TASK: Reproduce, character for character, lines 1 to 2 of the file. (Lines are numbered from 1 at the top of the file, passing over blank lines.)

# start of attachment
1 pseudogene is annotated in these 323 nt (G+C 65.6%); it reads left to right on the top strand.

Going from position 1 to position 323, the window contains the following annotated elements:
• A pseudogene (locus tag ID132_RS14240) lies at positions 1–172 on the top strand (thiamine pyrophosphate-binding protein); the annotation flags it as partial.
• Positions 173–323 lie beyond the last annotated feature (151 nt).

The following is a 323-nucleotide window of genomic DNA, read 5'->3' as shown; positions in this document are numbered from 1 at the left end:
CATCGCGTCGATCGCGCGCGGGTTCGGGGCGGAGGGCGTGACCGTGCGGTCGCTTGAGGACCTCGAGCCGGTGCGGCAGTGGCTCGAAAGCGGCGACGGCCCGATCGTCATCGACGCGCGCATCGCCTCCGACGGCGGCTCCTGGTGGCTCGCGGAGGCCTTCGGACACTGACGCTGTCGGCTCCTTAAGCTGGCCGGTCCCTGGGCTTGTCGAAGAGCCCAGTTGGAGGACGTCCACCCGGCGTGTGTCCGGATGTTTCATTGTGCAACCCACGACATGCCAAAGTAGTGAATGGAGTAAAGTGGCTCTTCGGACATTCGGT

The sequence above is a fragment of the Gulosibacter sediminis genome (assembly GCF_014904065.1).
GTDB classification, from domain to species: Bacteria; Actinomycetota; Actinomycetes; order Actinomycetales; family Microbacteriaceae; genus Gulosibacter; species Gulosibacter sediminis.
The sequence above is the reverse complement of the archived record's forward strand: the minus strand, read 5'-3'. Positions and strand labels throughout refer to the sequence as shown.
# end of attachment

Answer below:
1 pseudogene is annotated in these 323 nt (G+C 65.6%); it reads left to right on the top strand.

Going from position 1 to position 323, the window contains the following annotated elements: